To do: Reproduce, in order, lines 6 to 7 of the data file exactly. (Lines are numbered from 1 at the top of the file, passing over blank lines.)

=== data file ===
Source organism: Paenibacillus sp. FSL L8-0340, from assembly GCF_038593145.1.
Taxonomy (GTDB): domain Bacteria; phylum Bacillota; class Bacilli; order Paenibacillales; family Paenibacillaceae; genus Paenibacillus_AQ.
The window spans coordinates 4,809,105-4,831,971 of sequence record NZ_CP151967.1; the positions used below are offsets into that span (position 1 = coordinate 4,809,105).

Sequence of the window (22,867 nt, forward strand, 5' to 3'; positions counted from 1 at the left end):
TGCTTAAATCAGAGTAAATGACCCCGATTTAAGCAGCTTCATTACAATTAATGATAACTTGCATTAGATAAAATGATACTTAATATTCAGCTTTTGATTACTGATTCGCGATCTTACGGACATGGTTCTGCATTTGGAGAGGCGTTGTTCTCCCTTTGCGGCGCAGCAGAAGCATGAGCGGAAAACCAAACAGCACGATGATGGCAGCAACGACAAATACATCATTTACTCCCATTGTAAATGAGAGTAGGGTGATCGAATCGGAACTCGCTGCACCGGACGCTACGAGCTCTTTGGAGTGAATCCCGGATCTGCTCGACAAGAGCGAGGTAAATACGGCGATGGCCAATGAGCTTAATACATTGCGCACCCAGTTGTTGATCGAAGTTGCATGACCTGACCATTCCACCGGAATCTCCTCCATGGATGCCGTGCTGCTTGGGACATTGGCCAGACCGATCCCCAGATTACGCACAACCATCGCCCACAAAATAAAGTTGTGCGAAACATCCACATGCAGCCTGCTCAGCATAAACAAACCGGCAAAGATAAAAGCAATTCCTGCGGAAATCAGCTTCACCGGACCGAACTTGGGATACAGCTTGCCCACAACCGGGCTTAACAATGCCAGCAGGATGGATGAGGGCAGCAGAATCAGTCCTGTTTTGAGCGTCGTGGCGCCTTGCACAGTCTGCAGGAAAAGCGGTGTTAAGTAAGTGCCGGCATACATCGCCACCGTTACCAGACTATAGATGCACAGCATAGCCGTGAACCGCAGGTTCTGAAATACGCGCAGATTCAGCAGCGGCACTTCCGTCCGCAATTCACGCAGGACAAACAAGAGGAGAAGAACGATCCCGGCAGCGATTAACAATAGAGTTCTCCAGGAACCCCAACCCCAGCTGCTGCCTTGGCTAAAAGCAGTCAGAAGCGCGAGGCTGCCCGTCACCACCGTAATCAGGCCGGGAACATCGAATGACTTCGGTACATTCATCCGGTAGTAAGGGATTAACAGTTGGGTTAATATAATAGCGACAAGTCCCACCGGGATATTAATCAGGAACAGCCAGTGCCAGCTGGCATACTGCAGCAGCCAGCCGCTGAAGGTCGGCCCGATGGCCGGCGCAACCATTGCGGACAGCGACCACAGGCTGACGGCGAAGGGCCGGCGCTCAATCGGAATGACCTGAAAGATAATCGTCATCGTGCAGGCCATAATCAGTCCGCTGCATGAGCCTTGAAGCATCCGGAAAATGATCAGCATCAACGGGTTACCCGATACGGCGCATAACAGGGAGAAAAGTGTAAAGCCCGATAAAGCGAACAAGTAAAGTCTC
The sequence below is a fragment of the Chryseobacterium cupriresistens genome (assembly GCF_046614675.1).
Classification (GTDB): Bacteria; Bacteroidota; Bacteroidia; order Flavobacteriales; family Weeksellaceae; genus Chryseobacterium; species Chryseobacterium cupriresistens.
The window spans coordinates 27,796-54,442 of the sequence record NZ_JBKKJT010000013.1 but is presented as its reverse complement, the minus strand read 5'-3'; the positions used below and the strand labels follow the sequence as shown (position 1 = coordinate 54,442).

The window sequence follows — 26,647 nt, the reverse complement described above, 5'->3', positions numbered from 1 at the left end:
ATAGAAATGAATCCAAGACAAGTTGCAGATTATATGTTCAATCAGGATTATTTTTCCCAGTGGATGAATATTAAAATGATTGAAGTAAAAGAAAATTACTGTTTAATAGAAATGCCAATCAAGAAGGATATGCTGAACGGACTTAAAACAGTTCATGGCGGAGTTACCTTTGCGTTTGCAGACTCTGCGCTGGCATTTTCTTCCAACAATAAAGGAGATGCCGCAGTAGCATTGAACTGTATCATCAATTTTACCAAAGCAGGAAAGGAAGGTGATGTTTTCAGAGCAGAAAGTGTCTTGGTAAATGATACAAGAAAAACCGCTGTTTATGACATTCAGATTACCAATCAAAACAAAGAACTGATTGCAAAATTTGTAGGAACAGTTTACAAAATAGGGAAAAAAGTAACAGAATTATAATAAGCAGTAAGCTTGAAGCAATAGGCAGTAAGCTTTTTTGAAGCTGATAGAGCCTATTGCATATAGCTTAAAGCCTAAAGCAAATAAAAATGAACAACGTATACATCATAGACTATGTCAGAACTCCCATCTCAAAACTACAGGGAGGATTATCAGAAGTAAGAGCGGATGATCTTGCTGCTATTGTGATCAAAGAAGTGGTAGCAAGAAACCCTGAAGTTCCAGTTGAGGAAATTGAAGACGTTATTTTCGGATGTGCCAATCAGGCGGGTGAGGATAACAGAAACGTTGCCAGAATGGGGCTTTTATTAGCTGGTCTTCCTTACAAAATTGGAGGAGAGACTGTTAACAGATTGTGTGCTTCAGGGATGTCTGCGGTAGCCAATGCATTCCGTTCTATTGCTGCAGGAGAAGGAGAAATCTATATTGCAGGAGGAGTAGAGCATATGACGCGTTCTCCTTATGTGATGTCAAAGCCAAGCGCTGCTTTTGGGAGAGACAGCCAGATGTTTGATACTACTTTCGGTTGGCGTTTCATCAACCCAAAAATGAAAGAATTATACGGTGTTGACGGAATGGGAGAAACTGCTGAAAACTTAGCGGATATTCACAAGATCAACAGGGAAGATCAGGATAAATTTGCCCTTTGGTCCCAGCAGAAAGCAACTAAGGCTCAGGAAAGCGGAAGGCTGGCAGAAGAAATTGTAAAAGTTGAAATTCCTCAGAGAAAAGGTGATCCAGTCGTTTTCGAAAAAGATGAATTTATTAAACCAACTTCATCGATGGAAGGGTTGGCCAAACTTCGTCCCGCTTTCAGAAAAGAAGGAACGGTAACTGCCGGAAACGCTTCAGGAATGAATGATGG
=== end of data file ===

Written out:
The sequence below is a fragment of the Chryseobacterium cupriresistens genome (assembly GCF_046614675.1).
Classification (GTDB): Bacteria; Bacteroidota; Bacteroidia; order Flavobacteriales; family Weeksellaceae; genus Chryseobacterium; species Chryseobacterium cupriresistens.